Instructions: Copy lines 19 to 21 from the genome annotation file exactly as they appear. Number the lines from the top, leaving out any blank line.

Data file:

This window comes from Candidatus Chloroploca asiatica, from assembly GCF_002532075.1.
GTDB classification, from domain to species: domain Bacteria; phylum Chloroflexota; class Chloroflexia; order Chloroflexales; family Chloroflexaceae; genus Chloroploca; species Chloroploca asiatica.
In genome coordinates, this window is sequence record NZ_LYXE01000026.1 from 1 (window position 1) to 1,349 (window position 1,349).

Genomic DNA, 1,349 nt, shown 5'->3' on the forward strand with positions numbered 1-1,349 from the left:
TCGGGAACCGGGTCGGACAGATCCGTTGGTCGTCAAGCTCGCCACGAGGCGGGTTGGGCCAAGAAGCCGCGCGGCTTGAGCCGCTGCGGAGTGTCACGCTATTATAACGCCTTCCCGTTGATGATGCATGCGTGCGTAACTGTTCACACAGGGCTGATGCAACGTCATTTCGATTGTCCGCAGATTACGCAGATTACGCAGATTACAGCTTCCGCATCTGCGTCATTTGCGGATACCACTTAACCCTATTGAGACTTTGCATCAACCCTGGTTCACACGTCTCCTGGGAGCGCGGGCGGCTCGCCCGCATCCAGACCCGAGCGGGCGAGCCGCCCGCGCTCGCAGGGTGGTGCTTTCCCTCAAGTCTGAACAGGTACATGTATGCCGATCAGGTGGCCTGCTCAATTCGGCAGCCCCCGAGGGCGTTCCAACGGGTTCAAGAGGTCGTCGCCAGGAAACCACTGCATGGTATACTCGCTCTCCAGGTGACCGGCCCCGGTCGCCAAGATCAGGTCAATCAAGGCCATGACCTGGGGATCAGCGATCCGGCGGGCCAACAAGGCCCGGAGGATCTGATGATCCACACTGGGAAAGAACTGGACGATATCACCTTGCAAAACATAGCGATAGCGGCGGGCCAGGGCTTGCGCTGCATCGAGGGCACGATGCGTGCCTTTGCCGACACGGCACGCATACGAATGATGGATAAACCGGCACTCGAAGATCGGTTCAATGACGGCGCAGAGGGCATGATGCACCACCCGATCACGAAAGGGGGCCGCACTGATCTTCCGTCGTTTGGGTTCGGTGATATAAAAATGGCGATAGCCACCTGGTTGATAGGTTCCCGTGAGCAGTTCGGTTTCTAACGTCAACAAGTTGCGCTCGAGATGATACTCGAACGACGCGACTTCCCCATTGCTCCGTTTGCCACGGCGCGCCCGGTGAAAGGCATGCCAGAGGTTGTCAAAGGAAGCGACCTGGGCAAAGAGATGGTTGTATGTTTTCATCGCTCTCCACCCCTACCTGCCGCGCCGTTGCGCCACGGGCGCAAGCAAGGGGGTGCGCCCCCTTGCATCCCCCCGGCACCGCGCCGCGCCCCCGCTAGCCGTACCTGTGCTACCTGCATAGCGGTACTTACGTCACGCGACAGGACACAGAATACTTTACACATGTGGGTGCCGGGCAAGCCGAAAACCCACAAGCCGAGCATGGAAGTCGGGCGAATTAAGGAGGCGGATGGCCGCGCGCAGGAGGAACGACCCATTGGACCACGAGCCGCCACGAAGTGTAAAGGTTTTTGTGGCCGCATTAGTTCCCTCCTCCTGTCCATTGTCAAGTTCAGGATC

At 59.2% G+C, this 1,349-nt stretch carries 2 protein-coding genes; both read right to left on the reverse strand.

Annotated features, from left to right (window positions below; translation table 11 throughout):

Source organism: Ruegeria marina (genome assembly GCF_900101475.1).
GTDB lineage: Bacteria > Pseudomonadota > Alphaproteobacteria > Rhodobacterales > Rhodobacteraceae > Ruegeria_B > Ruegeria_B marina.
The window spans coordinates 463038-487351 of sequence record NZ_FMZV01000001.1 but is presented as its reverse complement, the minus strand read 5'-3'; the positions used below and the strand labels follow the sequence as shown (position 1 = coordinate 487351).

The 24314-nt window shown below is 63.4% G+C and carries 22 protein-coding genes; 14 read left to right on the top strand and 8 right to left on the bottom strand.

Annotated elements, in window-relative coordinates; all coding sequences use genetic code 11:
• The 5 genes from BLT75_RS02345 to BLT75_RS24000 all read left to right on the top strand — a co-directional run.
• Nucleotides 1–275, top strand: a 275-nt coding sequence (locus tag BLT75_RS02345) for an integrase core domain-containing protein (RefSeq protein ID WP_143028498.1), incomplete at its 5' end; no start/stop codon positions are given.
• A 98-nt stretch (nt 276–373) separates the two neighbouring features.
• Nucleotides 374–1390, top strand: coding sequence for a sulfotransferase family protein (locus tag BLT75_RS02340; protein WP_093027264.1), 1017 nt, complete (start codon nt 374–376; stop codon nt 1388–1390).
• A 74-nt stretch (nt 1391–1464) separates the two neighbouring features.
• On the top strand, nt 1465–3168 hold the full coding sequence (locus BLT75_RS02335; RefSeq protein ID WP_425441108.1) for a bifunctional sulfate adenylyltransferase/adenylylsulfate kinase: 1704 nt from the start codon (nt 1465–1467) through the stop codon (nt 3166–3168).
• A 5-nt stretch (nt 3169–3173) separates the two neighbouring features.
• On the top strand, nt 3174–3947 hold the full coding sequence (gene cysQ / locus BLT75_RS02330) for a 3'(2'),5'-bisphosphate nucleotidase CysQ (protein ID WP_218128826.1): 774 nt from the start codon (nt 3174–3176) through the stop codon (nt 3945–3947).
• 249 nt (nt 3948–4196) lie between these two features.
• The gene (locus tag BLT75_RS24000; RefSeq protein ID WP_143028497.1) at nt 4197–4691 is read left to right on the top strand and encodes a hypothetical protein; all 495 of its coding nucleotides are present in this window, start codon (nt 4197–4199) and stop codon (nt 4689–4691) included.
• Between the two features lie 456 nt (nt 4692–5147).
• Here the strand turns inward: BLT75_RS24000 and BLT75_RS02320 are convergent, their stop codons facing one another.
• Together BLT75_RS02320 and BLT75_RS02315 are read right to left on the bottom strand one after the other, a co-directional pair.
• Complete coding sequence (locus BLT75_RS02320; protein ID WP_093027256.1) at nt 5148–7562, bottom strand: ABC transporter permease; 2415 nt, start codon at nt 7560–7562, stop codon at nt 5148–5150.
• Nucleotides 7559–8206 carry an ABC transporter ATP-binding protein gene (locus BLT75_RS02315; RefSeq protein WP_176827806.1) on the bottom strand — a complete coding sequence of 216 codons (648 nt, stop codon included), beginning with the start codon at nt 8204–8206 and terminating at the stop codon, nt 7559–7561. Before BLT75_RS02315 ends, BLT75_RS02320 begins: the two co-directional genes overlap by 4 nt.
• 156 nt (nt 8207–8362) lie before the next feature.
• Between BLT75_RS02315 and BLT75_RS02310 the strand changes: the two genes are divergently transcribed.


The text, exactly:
• A 5-nt stretch (nt 3169–3173) separates the two neighbouring features.
• On the top strand, nt 3174–3947 hold the full coding sequence (gene cysQ / locus BLT75_RS02330) for a 3'(2'),5'-bisphosphate nucleotidase CysQ (protein ID WP_218128826.1): 774 nt from the start codon (nt 3174–3176) through the stop codon (nt 3945–3947).
• 249 nt (nt 3948–4196) lie between these two features.